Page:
A remarkable passage from Anne Thackeray Ritchie, quoted by Allen Shawn, prompted me to look up Chapters from Some Memoirs (1894). My university library has an 1895 edition, which I borrowed this afternoon, after waiting for twenty-five minutes or so in the "safe area" of the library basement during a thunderstorm and tornado warning. It was quite a thunderstorm, leaving trees and parts of trees scattered about, and at least one telephone pole listing badly. I saw the top of a birch tree resting upside down in a driveway, with no birch tree nearby.
But here is a passage from Anne Thackeray Ritchie. Watch as the writer's youthful judgment of others turns into mature self-judgment and, finally, into a celebration of beauty in which all judgments become irrelevant. It's as wonderful as I think it is, isn't it?
A great many of my earliest recollections seem to consist of old ladies, — regiments of old ladies, so they appear to me, as I look back through the larger end of my glasses to the time when my sister and I were two little girls living at Paris. I remember once that after a long stay in England with our father, the old ladies seemed changed somehow to our more experienced eyes. They were the same, but with more variety; not all alike as they had seemed before, not all the same age; some were younger, some were older than we had remembered them — one was actually married! Our grandmother looked older to us this time when we came back to Paris. We were used to seeing our father's gray hair, but that hers should turn white too seemed almost unnatural. The very first day we walked out with her after our return, we met the bride of whose marriage we had heard while we were away. She was a little, dumpy, good-natured woman of about forty-five, I suppose, — shall I ever forget the thrill with which we watched her approach, hanging with careless grace upon her husband's arm? She wore light, tight kid gloves upon her little fat hands, and a bonnet like a bride's-cake. Marriage had not made her proud as it does some people; she recognised us at once and introduced us to the gentleman. "Very 'appy to make your acquaintance, miss," said he. "Mrs. C. 'ave often mentioned you at our place."Related posts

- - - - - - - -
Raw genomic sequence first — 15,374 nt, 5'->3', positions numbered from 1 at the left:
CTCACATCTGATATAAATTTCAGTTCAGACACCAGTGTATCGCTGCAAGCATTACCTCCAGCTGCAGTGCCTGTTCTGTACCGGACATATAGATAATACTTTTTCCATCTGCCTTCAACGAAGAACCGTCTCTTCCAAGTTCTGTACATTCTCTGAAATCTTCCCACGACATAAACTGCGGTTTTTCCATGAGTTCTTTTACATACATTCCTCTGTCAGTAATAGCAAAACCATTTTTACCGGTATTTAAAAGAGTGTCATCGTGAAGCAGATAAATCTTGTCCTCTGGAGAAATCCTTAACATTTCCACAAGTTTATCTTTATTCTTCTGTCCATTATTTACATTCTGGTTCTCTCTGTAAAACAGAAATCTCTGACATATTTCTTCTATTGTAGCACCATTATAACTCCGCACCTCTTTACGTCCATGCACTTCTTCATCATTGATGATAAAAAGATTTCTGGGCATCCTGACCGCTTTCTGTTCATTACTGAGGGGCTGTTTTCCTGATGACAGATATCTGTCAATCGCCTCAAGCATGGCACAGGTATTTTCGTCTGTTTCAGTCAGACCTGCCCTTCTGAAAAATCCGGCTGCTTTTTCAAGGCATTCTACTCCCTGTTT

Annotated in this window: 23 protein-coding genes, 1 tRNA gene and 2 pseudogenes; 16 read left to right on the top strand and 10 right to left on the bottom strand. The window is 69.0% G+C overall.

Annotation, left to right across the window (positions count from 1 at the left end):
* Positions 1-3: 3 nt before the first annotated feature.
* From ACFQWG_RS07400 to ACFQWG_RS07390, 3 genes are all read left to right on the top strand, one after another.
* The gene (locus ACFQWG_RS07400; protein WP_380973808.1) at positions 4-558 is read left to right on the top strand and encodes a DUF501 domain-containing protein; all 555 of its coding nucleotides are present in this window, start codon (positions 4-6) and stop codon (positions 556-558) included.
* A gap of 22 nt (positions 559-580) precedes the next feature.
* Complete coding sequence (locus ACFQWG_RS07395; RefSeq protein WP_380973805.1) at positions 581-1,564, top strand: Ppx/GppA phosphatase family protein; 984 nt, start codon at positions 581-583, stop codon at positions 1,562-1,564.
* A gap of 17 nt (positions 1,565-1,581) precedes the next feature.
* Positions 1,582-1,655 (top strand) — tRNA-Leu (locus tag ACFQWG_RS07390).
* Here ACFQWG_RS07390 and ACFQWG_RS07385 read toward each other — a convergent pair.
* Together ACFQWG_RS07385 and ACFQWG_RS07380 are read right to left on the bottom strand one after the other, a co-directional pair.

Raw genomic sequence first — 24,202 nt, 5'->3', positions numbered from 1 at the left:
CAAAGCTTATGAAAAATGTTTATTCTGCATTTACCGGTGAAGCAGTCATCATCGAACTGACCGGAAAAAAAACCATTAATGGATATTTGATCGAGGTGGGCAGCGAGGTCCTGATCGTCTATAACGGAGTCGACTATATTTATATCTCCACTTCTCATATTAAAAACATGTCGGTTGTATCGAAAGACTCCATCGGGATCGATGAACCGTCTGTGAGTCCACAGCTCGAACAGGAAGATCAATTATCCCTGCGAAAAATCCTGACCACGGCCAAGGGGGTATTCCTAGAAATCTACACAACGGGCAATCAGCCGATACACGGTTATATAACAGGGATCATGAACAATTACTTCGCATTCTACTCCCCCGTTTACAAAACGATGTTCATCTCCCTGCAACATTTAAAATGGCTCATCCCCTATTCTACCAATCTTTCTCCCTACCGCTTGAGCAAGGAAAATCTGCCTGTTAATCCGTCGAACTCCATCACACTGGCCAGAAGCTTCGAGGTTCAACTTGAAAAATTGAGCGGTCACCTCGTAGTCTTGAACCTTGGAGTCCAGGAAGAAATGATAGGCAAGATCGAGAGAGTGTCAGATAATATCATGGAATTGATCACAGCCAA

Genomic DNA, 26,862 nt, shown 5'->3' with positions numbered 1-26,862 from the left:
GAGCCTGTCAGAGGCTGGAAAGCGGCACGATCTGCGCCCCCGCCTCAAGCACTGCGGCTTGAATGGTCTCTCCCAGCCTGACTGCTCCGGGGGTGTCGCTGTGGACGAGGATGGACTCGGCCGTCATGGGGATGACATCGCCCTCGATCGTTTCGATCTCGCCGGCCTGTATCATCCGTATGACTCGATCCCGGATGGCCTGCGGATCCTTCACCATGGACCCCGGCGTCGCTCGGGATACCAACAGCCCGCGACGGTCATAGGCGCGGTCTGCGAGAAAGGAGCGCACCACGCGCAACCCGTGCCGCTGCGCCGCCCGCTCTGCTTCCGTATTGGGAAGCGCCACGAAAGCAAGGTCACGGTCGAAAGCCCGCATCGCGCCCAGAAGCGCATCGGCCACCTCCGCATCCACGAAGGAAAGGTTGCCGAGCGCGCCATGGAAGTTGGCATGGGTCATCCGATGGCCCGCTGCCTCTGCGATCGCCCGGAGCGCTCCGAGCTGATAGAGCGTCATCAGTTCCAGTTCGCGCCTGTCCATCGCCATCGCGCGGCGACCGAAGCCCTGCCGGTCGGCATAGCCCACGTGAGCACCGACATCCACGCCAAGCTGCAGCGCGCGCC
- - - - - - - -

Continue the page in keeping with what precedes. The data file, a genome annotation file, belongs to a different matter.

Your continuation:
Children begin by being Philistines. As we parted I said to my grandmother that I had always known people dropped their h's, but that I didn't know one ever married them. My grandmother seemed trying not to laugh, but she answered gravely that Mr. and Mrs. C. looked very happy, h's or no h's. And so they did, walking off among those illuminated Elysian fields gay with the echoes of Paris in May, while the children capered to itinerant music, and flags were flying and penny trumpets ringing, and strollers and spectators were lining the way, and the long interminable procession of carriages in the centre of the road went rolling steadily towards the Bois de Boulogne. As we walked homewards evening after evening the sun used to set splendidly in the very centre of the great triumphal arch at the far end of the avenue, and flood everything in a glorious tide of light. What, indeed, did an aspirate more or less matter at such a moment!
Anne Thackeray Ritchie, Chapters from Some Memoirs (Leipzig: Bernhard Tauchnitz, 1895), 26–28
Anne Thackeray Ritchie in Google Book Search
Anne Thackeray Ritchie on the past
One more passage from Anne Thackeray Ritchie